## 5. DWI in Treatment Evaluation of Breast Cancer

## 6. DTI in the Diagnosis of Breast Cancer

_{1}, mean radial diffusivity [(λ

_{2}+ λ

_{3})/2], and empirical difference [λ

_{1}− λ

_{3}].

^{2}. The mean ADC value of malignant and benign lesions was 1.06 × 10

^{−3}± 0.24 mm

^{2}/s and 1.54 × 10

^{−3}± 0.22 mm

^{2}/s respectively, whereas it was 1.77 × 10

^{−3}± 0.20 mm

^{2}/s for normal tissue. They reported that ADC measurements had lower malignant lesions values than the benign and normal breast [4].

_{1}maps before and after administration of Gd-based contrast agents (GBCAs). The mean size of cancer extracted from λ

_{1}maps before administration of GBCAs remained statistically indistinguishable from the size determined following administration. The cancers showed remarkably lower DDCs, mean diffusivity, and intensity after GBCA administration and no alteration in maximal anisotropy in comparison with prior GBCA administration. For all parameters, except for λ

_{3}, the mean AUC values before and after GBCA administration did not vary considerably [75].

_{1}, λ

_{2}, λ

_{3}, mean diffusivity, and λ

_{1}–λ

_{3}significantly declined among lactating patients. Additionally, FA significantly increased in breast cancer associated with pregnancy compared to the normal lactating parenchyma region of interest. The contrast-to-noise in eigenvalues (λ

_{1}, λ

_{2}, λ

_{3}) and mean diffusivity were substantially superior to DCE in the lactating cohort [76].

## 7. DTI in Treatment Evaluation of Breast Cancer

_{1}, λ

_{2}, and λ

_{3}, and the mean diffusivity. They found that the maximal anisotropy and l1–l3 had lower levels in cancerous locations than normal tissue, which were reported in other studies, as well [80,81]. They also reported an increase in the eigenvalues and mean diffusivity in response to neoadjuvant chemotherapy. Indeed, they showed that DTI can monitor alterations in the size and diffusion tensor parameters of breast cancer in response to neoadjuvant chemotherapy with an accuracy comparable to that of DCE [79].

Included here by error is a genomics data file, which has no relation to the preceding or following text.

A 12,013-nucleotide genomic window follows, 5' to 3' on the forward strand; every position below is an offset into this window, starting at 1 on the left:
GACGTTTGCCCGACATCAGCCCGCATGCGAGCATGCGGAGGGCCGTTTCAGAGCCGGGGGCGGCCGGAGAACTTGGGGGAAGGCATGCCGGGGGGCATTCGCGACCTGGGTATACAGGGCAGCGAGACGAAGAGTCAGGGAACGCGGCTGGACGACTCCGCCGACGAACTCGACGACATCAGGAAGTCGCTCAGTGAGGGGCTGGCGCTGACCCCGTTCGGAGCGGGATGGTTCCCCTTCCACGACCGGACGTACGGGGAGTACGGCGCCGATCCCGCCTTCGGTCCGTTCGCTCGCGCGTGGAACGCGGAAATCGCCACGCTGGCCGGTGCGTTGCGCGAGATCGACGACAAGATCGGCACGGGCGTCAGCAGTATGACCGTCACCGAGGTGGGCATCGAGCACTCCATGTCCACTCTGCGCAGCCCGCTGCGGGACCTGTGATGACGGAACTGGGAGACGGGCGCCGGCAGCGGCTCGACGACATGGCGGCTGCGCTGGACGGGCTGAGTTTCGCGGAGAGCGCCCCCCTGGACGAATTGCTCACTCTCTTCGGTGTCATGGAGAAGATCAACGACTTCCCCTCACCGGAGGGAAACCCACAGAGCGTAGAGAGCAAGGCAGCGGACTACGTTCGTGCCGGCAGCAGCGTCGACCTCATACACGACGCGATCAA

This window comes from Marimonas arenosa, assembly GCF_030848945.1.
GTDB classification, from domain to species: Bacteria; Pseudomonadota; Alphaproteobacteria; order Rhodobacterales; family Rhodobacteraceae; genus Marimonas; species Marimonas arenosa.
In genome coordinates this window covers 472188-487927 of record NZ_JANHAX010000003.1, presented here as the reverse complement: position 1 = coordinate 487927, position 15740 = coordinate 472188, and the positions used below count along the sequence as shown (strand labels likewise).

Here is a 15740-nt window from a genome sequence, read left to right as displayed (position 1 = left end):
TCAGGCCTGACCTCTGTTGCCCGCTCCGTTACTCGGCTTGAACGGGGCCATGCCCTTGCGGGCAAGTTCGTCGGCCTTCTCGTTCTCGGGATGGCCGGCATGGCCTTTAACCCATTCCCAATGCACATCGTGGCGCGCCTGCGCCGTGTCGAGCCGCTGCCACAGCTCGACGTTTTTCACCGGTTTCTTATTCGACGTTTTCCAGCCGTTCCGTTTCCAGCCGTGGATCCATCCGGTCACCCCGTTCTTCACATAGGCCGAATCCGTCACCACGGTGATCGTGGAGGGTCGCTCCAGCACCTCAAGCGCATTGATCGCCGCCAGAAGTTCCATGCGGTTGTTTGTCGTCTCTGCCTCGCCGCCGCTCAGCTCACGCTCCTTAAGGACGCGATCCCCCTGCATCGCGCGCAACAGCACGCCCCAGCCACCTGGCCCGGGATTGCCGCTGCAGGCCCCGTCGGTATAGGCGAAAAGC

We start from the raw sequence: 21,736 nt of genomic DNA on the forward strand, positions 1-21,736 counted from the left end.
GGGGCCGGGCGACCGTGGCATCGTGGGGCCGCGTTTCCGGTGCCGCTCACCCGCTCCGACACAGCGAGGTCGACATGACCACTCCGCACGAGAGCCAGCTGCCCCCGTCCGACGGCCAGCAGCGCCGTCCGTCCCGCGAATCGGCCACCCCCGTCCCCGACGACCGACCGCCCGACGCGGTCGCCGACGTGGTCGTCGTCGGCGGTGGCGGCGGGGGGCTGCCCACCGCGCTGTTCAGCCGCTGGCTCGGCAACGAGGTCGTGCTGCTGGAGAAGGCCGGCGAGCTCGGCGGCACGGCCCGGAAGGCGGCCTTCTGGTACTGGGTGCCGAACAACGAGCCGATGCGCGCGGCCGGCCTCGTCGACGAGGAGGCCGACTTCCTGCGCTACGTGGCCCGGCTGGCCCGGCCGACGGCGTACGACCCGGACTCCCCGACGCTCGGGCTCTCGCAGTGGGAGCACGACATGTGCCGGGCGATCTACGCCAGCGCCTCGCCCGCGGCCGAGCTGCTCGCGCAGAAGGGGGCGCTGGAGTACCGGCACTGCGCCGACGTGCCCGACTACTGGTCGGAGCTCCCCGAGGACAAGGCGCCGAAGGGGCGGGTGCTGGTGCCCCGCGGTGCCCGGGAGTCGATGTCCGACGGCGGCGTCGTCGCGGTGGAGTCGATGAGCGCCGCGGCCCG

_{1}, λ

_{2}, λ

_{3}) and ADC than those without pCR. Moreover, they observed that while there was a weak correlation in early percentage changes in tumor FA with pCR, the correlation with the final improvement in tumor volume with pCR is related to therapy [82].

## 8. Amide Proton Transfer-Weighted Imaging in Breast Cancer Diagnosis

## 9. Diffusion Kurtosis Imaging in Breast Cancer Diagnosis

^{2}and at least 15 diffusion gradient directions, the diffusion kurtosis imaging method can trace numerous structures inside a single voxel, for example, crossing white matter fibers in the brain. In the case of breast imaging, diffusion kurtosis imaging is susceptible to intracellular structures such as membranes and organelles [61] and can offer a diffusion heterogeneity index sensitive to tumor microstructure in addition to a mean kurtosis map [62]. Notably, when the unsuppressed fat signal is corrected for, diffusion kurtosis analysis of the breast improves [63].

## 10. Magnetic Resonance Spectroscopy

## 11. Perspectives (Future Directions)

_{2}-weighted techniques have shown that the use of DCE and DWI in diagnosing breast cancer is beneficial [48,49,98], but T

_{2}-weighted MRI cannot be significantly helpful [51]. Indeed, DWI plus T

_{2}-weighted MRI are less sensitive than DCE [5]. In addition to the diagnostic context, DWI has been evaluated in therapy planning, such as the evaluation of tumor response to treatment.

_{1}, λ

_{2}, λ

_{3}, mean diffusivity, and λ1–λ3 are significantly reduced. Moreover, FA is significantly increased in breast cancer associated with pregnancy compared to normal lactating parenchyma [76]. DTI study in therapy has also shown that eigenvalues and mean diffusivity increase in response to neoadjuvant chemotherapy [79].